Bentobox: Advanced User Guide

This is a full summary of Bentobox’s features and how to use them, intended for those who have already digested the Getting Started guide, or those who already know their way around a WordPress shortcode-based plugin.


As detailed on the Getting Started page, Bentobox uses a simple shortcode to transform your images into a perfectly proportioned gallery.

The approaches here differ from those on the Getting Started page in that they include the unenclosed (simple) version of the shortcode, which requires an understanding of WordPress Media Attachments. Once you’ve got your head around that, the unenclosed version is actually simpler to use than the enclosed version mentioned elsewhere.

Default usage: showing attached images

The default Bentobox will fit the width of the containing paragraph and the height of the browser window. It will display all images attached to the post in a random order.

Just enter:


And see the result:

By default, the images can be clicked to display the full-sized version in a lightbox. To turn this off use:

[bentobox lightbox=off]

Full-width galleries

Add the term fullwidth to the shortcode and the gallery will stretch across the full width of the screen. The default height is applied, making the gallery fit itself to the browser window.

[bentobox fullwidth]

Showing custom images

To display any set of images other than those attached to the post, use the [bentobox] shortcode, insert your images, then close the box using [/bentobox]:

<img src="..."> <img src="..."> <img src="..."> etc.

You can also include links around the images, which can link to images or other URLs. Image links will be displayed using the plugin’s built-in lightbox effect. Any other content within the shortcode will be discarded:

<a href="..."><img src="..."></a> etc.

NB. This is the same approach outlined in the Getting Started guide.

Setting the height

You can specify a custom height for the gallery using the height parameter like so:

[bentobox height=250px]

Adding gaps between the images

You can add a gap or margin around the images using the gap parameter. Specify the number of pixels. Don’t include a unit.

[bentobox gap=7]

The result:

Applying styles

You can add any other CSS you like to the gallery using the style parameter:

[bentobox gap=5 style="background: #999; border: 5px solid #333; margin: 0 4em 2em;"]

Adding classes

Apply your own CSS classes to the output gallery using the class parameter.

[bentobox class="foo"]

Shortcode summary

[bentobox] Default usage. Display all attached images.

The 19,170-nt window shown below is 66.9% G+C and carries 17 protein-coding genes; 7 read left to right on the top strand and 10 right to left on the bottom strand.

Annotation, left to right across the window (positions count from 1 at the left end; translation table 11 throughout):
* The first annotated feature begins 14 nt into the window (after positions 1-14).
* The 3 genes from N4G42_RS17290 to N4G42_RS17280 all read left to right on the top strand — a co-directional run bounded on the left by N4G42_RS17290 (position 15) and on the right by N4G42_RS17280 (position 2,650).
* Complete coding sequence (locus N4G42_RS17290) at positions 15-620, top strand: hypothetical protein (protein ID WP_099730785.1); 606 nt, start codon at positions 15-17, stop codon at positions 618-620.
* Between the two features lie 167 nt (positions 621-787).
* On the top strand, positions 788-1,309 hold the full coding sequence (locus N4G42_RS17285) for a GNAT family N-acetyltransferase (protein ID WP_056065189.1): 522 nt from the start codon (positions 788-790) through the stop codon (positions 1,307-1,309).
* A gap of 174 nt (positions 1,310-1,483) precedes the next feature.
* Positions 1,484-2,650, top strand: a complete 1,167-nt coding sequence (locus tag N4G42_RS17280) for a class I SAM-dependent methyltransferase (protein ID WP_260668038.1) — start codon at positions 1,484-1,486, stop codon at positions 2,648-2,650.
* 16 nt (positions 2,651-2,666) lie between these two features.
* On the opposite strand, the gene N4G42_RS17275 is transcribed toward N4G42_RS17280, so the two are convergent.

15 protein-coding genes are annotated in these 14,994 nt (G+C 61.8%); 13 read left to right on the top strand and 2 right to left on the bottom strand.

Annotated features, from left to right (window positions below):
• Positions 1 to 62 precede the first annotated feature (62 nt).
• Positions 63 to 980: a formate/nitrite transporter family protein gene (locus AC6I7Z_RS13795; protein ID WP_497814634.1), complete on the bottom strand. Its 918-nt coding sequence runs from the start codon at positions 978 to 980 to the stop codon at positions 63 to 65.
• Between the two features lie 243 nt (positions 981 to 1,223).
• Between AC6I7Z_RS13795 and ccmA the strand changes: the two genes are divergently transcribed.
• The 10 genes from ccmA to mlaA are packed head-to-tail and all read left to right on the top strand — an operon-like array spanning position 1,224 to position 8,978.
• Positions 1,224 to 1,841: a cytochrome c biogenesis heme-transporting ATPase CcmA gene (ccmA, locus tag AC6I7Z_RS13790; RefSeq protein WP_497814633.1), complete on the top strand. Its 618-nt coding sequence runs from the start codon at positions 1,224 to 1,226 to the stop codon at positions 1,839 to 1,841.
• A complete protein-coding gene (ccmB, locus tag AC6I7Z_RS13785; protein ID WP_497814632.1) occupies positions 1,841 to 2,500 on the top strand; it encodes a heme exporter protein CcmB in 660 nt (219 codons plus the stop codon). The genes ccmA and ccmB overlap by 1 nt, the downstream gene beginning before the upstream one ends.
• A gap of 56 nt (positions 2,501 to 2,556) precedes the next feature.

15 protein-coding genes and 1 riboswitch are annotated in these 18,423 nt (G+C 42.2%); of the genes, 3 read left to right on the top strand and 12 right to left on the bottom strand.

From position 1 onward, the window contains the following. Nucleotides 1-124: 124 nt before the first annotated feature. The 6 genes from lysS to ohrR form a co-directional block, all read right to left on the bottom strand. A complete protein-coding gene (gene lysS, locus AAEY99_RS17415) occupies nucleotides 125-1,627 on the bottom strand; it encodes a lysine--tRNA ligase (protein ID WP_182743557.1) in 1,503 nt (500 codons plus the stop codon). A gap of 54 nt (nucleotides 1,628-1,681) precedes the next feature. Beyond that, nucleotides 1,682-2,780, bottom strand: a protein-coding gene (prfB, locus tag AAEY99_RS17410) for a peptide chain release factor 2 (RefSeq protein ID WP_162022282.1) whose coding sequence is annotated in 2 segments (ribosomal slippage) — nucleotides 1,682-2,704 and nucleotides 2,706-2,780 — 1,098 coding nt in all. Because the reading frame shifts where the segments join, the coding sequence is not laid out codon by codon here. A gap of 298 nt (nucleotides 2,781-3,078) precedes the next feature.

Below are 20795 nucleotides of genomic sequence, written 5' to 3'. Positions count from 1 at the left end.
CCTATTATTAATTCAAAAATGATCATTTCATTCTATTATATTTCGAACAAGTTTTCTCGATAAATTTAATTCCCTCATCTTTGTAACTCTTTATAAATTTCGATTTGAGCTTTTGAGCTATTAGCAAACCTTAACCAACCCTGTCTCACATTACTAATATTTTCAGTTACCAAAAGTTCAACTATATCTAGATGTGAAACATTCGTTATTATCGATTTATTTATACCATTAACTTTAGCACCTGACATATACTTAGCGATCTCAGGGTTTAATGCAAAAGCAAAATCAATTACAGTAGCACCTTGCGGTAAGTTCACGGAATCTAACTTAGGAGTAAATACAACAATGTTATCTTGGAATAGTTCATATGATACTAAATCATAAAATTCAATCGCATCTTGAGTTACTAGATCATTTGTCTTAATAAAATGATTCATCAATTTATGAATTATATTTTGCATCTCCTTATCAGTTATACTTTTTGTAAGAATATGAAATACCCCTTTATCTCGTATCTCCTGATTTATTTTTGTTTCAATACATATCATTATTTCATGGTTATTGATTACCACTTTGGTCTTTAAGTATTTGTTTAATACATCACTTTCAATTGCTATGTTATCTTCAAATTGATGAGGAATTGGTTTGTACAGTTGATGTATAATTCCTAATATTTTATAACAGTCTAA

[bentobox lightbox=off] Turn off image links with default usage.
[bentobox fullwidth] Stretch across the width of the screen.
[bentobox]<img><img>[/bentobox] Enclose a custom set of images (with or without links).
[bentobox height=300px] Specify a height.
[bentobox gap=5] Add a gap between the images.
[bentobox style="..."] Add CSS styles.
[bentobox class="..."] Add CSS classes.

Using Bentobox outside WordPress

You can use the scripts that generate Bentoboxes in your designs outside WordPress. Instructions for doing so can be found here.


You can include other shortcodes within a Bentobox shortcode. For example:


This is fairly experimental and can’t be guaranteed to work with all other plugins and shortcodes. It depends on how the other plugin(s) has/have been constructed.

To include a Bentobox in your theme template, just use:

<?php do_shortcode('[bentobox]'); ?>

If you want to use a mix of Bentoboxes on the same page, containing both attached images and a custom set of images, you cannot use the shortcode in its simple form. Instead, to produce the default (attached images) version, you need to use the opening and closing shortcode with nothing in the middle. i.e.


You can use the same lightbox effect used by Bentobox elsewhere in your site by adding the following Javascript, or something like it:

$(window).load( function() {
	$('a[href$=\'.jpg\'], a[href$=\'.jpeg\'], a[href$=\'.png\']').bentolightbox('article');

The article selector within the bentolightbox() function is the scope of the lightbox, meaning the element within which it cycles through images. If this is omitted, it defaults to body, thus cycling through all the images on the page.

You’ll need to have loaded jQuery as well for this.

Photos on this page are from FlickR, used under CC licenses.